1966 Dora No. 2 Mine Asphyxiation, Punxsutawney, Pennsylvania — After cutting into a void, resulting in an inundation of "blackdamp" in the Doverspike Bros. Dora No. 2 mine, two miners were instantly overcome.  The other 5 crew members managed to escape, however, three of them returned to help their fallen co-workers and were also overcome.  Those immediately affected were Sam Gaul and Ronald Moore.  Those attempting rescue included John Kramer, Robert White, and Hilton Neiswonger.
1970 Hazard Gold Mine Asphyxiation, Foresthill, California — Lester E. Benbow, age 41, schoolteacher, Foresthill Elementary School, was asphyxiated in the Hazard Gold Mine in the early morning of June 20, 1970, when he attempted to rescue Clifford J. Cox, who was overcome in an oxygen deficient atmosphere.  He had no mining experience.  Cox was later transported to the hospital, and reportedly made a complete recovery.
1975 Boron Mine and Mill Asphyxiation, Boron, California — About 3:30 p.m., June 25, 1975, W. E. (Willie) Dodderer, millwright, age 27, was asphyxiated when he and Eric R. Willis, millwright, entered a caisson in an attempt to rescue Brent Black, millwright, age 35, who had succumbed earlier in an oxygen deficient atmosphere.
1981 Grays Knob No. 5 Inundation, Harlan County, Kentucky — The entire section crew, except for two roof bolters, who remained unaccounted for, boarded a scoop to ride to the surface via the man trip route.  Soon after, however, the section foreman left the fleeing scoop to search for the two missing roof bolters.  Later that afternoon, the bodies of the foreman and the two roof bolters — all victims of asphyxiation — were recovered.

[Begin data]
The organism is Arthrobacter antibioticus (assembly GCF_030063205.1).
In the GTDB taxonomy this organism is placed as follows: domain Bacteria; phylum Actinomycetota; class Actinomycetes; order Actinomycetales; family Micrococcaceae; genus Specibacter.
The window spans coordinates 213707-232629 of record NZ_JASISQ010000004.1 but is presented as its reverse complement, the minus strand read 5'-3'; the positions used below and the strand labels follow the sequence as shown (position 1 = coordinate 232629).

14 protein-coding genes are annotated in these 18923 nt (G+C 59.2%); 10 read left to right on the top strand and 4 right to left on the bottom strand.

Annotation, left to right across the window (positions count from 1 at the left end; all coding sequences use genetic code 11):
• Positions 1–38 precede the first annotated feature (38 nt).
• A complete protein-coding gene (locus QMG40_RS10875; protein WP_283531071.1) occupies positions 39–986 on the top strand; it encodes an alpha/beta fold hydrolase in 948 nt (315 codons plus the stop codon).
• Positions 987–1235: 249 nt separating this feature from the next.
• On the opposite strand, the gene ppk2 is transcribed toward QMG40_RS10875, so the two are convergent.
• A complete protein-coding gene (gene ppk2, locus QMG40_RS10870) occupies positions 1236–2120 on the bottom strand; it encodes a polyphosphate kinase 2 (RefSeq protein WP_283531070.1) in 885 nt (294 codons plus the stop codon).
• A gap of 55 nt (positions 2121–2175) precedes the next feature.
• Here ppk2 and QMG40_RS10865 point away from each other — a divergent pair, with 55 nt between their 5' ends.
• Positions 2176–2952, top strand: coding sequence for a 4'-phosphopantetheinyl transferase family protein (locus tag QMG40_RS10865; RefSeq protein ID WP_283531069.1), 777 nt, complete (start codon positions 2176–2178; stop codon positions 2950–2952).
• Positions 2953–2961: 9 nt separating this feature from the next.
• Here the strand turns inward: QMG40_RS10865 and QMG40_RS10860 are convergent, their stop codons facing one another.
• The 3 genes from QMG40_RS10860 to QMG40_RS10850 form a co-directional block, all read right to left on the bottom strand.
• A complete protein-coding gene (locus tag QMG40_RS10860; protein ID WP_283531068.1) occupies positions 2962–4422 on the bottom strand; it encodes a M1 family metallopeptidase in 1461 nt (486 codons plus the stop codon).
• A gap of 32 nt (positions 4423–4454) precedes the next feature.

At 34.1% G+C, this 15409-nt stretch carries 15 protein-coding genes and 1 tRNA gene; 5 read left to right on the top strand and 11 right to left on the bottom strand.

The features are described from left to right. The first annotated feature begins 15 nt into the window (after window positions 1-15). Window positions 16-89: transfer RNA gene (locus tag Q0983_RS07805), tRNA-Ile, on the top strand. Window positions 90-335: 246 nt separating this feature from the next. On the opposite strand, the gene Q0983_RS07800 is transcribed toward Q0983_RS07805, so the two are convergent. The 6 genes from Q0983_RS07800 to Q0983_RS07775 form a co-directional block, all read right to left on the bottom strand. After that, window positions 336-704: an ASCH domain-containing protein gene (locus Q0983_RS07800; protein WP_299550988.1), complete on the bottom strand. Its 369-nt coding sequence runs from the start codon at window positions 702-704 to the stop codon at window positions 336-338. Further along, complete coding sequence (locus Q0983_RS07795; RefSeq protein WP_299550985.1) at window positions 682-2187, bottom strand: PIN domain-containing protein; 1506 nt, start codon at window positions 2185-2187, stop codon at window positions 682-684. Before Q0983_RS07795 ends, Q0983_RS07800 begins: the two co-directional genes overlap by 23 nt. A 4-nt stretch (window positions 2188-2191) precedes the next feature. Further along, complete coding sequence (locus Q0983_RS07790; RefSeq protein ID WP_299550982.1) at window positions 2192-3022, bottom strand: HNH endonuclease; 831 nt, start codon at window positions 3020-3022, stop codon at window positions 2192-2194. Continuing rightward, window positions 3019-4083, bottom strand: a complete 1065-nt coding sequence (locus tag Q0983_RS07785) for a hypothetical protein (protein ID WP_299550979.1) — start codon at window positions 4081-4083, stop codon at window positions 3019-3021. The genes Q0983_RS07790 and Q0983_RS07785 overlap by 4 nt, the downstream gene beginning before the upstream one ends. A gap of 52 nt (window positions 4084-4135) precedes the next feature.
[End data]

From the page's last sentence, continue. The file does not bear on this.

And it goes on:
Mine Accident Research Documents
MSHA's Fatality Archive Database External Link
This searchable database was created by the National Mine Health and Safety Academy library External Link as an index to its collection of fatality reports.  To begin, select the filters tab on the upper left of the screen and identify your search criteria. (screenshot)
Successful Mine Rescues  (MS Word format)    (PDF format)
Listed in descending chronological order, this file contains more than 1,350 successful rescues in the United States.  See more.
More Successful Mine Rescues from 1916 and 1917